She got to the house and we went to my room, where she started questioning why I had taken her out the night before. I told her it was because I liked her and wanted to show her a good time. We went back and forth with this for a while, whereupon she buried her face in her hands and became unresponsive, almost catatonic. I tried talking to her, tried reassuring her that yes, I liked her and no, I wasn’t expecting anything more than being happy with someone I really liked, but she just kept sitting there with her face in her hands. My mother finally called on our second line (the one my brothers and I used) and, after ascertaining everything was all right (that’s what I told her, although everything wasn’t all right), she suggested I send her home. When I got back to my room, she was putting on her coat and told me she had to go, and walked out without a goodbye kiss.

I thought, okay, she just had a bad night, and things would get better, or she was telling me it was over and that was that. They didn’t, and it wasn’t. Jenny insisted on spending every free moment with me, meaning we went on break together, to lunch together, and when summer arrived, every moment from the time we punched out at work to the wee hours of the morning together. I told her one night that I was tired and really wanted to take a night off, and she agreed, but called me that evening and kept me on the phone past the time I wanted to go to bed. She managed to horn in on every family occasion we had at the house, much to the chagrin of my mother. The people in her family hated me; they treat me with disrespect every time I saw them, after which Jenny would tell me what they had said about me. When she was angry at me, she would threaten to drive off and leave me where I was. I think I told her to go ahead once and called a taxi to take me home, and she got all apologetic and talked me out of taking it.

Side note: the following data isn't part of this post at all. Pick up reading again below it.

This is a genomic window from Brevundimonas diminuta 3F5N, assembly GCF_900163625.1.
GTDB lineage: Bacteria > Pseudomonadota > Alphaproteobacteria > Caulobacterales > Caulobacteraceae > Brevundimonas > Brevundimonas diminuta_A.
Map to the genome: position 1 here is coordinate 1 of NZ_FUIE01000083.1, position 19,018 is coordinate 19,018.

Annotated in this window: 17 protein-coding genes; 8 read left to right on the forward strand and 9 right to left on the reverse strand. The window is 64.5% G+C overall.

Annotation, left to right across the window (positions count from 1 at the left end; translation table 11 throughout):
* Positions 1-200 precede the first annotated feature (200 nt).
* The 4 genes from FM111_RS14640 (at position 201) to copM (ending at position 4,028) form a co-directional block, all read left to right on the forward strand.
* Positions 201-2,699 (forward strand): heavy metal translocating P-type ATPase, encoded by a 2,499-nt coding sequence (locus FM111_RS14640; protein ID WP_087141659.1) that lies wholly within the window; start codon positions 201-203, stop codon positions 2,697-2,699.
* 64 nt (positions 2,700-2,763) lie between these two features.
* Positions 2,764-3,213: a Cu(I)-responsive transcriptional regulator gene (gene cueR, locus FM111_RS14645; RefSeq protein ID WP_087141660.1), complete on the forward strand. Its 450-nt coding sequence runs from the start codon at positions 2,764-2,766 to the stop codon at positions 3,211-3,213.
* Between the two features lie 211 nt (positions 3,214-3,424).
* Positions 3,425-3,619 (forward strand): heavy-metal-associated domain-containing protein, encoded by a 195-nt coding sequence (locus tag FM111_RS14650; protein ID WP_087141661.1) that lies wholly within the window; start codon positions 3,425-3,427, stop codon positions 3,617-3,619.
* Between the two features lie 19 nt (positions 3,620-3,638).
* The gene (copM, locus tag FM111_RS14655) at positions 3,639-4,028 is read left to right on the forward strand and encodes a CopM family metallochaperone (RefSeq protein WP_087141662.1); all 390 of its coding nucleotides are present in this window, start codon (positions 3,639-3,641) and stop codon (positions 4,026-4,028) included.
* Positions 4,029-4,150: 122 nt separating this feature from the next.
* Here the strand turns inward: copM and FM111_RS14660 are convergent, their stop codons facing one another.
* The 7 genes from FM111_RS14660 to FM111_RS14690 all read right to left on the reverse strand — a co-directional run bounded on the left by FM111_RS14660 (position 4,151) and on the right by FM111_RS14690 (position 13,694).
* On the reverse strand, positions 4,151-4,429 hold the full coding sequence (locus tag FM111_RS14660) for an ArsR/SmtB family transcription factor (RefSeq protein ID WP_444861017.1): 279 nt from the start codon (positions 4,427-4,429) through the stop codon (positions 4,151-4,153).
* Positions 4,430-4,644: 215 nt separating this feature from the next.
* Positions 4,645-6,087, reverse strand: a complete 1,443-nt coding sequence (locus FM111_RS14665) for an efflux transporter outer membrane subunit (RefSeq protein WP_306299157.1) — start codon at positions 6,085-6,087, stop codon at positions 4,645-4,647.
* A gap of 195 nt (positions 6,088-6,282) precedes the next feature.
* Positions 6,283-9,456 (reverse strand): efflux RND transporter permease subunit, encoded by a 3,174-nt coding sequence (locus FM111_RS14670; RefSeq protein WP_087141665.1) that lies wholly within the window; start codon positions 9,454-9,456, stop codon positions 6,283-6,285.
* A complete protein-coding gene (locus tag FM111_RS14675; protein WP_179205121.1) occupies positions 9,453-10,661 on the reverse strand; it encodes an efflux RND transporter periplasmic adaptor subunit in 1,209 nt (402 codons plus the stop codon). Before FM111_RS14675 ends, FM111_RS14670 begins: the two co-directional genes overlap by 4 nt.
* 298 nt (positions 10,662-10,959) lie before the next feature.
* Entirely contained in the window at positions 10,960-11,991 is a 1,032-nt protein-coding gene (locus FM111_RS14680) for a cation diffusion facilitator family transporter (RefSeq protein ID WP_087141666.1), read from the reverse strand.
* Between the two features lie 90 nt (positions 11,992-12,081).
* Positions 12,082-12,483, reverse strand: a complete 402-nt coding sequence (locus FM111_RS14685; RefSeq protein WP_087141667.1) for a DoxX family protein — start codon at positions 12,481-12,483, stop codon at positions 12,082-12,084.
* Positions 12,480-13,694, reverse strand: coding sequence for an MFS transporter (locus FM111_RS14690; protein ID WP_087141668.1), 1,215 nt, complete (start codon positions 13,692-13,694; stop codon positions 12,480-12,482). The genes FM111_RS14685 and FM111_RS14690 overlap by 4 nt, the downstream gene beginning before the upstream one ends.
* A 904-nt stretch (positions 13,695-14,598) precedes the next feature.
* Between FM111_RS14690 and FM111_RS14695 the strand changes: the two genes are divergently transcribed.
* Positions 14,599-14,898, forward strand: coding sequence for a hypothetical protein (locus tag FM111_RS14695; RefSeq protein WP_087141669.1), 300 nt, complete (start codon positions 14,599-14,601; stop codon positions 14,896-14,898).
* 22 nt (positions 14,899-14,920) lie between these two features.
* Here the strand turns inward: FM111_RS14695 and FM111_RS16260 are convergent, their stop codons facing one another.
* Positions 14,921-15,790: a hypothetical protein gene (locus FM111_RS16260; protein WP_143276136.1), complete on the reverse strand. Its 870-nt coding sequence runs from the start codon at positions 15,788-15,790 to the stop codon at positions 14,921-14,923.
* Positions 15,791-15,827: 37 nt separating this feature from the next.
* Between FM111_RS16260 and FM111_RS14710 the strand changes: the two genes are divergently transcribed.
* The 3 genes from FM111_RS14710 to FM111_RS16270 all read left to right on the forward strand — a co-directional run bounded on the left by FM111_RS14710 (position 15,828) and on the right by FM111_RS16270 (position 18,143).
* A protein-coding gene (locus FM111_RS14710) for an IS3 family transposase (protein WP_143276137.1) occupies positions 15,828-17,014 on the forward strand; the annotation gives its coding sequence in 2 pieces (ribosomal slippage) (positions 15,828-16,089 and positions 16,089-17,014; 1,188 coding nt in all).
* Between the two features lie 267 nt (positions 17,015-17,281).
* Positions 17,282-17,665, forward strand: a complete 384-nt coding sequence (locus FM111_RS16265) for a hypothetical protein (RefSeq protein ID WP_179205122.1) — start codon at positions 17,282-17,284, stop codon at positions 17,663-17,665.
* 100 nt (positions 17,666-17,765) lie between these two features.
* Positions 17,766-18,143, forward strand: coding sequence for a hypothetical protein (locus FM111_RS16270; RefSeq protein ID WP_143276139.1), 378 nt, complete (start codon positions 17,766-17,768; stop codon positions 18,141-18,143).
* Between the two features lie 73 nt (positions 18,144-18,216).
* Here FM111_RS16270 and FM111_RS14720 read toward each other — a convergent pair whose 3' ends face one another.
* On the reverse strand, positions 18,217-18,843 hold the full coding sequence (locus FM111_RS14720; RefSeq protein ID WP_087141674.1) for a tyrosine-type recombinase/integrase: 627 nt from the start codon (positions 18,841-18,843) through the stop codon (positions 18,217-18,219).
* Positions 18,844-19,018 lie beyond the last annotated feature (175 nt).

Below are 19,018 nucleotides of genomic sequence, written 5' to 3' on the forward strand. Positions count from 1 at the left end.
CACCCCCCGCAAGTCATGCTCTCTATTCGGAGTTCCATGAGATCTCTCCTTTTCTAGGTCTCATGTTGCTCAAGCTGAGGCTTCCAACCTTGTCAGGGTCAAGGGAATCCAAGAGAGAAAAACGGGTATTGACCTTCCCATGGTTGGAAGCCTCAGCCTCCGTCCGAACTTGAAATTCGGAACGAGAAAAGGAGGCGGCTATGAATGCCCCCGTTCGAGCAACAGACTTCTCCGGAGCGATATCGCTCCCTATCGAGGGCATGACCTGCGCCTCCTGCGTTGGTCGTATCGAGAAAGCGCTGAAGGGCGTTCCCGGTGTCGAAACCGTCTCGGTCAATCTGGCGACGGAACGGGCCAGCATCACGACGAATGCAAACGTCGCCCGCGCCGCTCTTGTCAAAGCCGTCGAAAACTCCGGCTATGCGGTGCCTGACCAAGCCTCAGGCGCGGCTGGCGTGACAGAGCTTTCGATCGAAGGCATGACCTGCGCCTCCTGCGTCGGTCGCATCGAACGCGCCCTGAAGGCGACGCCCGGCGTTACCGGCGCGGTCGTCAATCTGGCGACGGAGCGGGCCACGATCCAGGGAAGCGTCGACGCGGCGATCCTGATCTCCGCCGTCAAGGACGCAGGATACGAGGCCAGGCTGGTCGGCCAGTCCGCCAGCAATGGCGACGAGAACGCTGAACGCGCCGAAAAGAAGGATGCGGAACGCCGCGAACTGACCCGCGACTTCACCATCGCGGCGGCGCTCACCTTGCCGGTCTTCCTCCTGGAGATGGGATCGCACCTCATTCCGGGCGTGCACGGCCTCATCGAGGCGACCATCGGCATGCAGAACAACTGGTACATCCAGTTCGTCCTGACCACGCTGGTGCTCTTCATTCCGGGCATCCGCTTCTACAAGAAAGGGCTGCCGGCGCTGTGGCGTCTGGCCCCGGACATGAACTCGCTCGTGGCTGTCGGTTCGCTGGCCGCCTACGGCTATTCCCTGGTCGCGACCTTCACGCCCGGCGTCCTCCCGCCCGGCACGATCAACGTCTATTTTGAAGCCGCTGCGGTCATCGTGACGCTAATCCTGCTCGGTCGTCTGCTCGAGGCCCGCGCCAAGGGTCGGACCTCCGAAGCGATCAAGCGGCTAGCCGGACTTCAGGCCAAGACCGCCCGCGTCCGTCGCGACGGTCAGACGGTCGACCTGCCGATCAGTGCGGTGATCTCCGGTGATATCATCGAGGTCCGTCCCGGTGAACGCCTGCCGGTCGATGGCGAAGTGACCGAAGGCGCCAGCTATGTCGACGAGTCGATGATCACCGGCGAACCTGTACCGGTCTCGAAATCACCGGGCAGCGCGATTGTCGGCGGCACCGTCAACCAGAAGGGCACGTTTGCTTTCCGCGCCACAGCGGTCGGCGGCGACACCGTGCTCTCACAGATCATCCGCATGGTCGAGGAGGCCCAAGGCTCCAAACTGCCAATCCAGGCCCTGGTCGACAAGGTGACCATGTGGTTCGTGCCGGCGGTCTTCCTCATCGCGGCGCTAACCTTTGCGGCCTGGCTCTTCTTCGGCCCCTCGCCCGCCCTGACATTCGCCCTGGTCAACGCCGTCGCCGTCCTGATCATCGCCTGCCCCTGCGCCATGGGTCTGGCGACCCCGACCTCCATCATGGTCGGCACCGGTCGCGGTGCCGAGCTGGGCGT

It took many years for me understand that she was probably bipolar, and although she was 25, she had the maturity of a fifteen-year-old. I had found myself in a codependent relationship (Webster says that’s “a psychological condition or a relationship in which a person is controlled or manipulated by another who is affected with a pathological condition”), though I didn’t know what that was at the time. All I knew was that, as many times as I tried to end the relationship, I never could; she would talk me out of it. I think about it now and realize she could play me like a fiddle.

I don’t think I actually broke up with her. That fall, I transferred to Loyola and moved into the dorm, and found a new job with Marshall Field’s. She called me at the dorm once on the phone in the suite. My suitemates, being the kind and understanding gentlemen they were, spent the whole time we were on the phone making crude remarks, until finally she said “Call me sometime when you’re alone.” I heard later that she asked my old manager if he had heard from me, and he let her know that he had, and that I was doing well and had gotten engaged.

I have no idea what happened to her after that. I did an Internet search for her a few years ago that told me she was still living at her parents’ house, although I’m sure they’ve passed on. I hope she’s not still waiting for me to call…

from The Sound of One Hand Typing